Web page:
See more from this Session: General Genomics, Molecular Genetics, & Biotechnology: I
Tuesday, October 18, 2011
Henry Gonzalez Convention Center, Hall C, Street Level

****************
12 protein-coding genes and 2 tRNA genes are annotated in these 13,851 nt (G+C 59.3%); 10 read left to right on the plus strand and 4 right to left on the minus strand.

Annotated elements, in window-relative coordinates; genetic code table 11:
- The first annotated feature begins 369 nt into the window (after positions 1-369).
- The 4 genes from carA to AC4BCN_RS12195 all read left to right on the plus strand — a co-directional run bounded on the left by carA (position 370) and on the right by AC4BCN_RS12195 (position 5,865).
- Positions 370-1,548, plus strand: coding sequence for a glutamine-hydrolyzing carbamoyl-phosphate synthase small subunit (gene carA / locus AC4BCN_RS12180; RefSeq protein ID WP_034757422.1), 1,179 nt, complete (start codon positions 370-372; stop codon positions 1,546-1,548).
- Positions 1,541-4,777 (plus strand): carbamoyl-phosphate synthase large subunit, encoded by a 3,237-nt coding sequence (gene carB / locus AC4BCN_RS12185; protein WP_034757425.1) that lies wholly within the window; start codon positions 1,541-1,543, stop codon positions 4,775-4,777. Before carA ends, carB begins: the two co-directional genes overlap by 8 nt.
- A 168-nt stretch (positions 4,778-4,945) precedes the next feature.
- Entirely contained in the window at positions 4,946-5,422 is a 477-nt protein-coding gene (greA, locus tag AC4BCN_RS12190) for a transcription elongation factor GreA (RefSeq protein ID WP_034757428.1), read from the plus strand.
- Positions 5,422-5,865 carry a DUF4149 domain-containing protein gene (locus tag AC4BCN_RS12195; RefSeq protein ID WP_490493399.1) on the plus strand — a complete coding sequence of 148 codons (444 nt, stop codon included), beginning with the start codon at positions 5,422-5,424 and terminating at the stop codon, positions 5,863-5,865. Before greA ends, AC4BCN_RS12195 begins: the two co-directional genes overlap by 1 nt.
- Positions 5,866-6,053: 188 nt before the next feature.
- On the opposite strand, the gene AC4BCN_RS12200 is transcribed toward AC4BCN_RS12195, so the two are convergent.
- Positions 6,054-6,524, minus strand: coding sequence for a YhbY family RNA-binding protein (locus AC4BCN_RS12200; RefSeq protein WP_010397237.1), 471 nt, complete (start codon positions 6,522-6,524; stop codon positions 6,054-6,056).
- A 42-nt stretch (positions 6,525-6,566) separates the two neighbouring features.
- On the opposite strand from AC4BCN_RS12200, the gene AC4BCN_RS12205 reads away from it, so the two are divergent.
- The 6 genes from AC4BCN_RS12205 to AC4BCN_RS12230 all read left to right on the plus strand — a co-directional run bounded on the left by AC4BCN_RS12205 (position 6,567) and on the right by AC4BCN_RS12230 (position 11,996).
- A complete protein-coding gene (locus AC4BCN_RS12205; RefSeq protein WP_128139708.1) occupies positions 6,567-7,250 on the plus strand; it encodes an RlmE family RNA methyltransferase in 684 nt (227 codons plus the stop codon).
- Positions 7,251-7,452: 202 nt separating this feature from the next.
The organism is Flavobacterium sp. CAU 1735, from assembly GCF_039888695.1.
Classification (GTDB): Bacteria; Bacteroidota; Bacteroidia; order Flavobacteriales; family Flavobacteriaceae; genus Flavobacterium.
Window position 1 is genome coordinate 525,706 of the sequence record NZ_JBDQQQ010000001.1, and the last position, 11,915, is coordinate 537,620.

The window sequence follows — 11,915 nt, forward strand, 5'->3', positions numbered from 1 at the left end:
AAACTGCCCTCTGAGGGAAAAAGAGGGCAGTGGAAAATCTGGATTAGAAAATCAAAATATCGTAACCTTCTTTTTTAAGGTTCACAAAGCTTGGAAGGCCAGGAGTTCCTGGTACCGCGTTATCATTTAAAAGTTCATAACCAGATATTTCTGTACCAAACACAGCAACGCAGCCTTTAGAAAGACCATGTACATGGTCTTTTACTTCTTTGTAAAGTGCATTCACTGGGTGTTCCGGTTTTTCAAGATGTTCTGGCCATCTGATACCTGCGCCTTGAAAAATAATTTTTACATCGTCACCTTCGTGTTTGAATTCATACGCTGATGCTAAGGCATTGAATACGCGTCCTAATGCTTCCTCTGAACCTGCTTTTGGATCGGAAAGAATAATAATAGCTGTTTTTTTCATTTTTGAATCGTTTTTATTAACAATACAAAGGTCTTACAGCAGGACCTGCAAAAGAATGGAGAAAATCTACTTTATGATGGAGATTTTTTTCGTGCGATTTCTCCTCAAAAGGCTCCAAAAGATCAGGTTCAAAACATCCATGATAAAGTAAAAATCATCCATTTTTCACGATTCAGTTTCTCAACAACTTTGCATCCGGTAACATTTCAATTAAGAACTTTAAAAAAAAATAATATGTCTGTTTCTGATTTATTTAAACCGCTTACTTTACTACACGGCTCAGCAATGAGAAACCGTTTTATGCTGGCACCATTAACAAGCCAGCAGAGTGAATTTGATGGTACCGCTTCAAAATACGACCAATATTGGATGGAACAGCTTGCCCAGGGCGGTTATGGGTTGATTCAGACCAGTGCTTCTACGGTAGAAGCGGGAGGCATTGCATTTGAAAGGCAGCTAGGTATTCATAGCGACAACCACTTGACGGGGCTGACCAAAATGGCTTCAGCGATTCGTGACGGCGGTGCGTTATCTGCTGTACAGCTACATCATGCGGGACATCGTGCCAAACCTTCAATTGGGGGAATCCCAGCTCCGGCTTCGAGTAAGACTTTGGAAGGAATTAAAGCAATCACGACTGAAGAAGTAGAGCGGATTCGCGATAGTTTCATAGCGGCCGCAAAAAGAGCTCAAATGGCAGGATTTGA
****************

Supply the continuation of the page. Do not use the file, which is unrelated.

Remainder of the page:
Maize is characterized by high degrees of genomic complexity, genetic diversity, and hybrid vigor. Variation in small RNAs (sRNAs) influences both genome structure and expression, and thus may contribute to hybrid vigor. Maize hybrids produce larger and greatnumber er of organs compared to their inbred parents, indicating differences in meristem activity are a key contributor to heterosis. We used Illumina deep sequencing to assess how maize sRNA populations within the seedling shoot apex vary between two maize inbred lines (B73, Mo17) and their reciprocal hybrids that exhibit high heterosis. Most classes of sRNAs do not differ in relative abundance between the parents or between parents and hybrids, the major exceptions being sRNAs associated with the amplification of post-transcriptional gene silencing. These sRNAs include non-canonical sRNAs, 21-nucleotide small interfering RNAs (siRNAs) produced from variant alleles at TAS3 loci, and 22-nt siRNA clusters derived from retrotransposons. Hybridization combines these parental differences in a primarily additive fashion with a trend toward low-parent expression levels, resulting in hybrids that differ from both parents in their complexity of sRNAs and potential for silencing of repetetive sequences. Loss of the RNA-dependent RNA polymerase (RDR2) encoded by the modifier of paramutation (mop1) locus does not suppress heterosis for B73 x Mo17, which supports our finding that nearly all 24-nt siRNA clusters are found in both inbred parents and do not change upon hybridization. The observed changes in RNA silencing of repeat sequences are intriguing with respect to the properties of hybrid vigor in maize, as they differ between parents, their effects are distributed throughout the genome, and their potential for amplification could generate non-additive phenotypic effects on meristem activity and growth.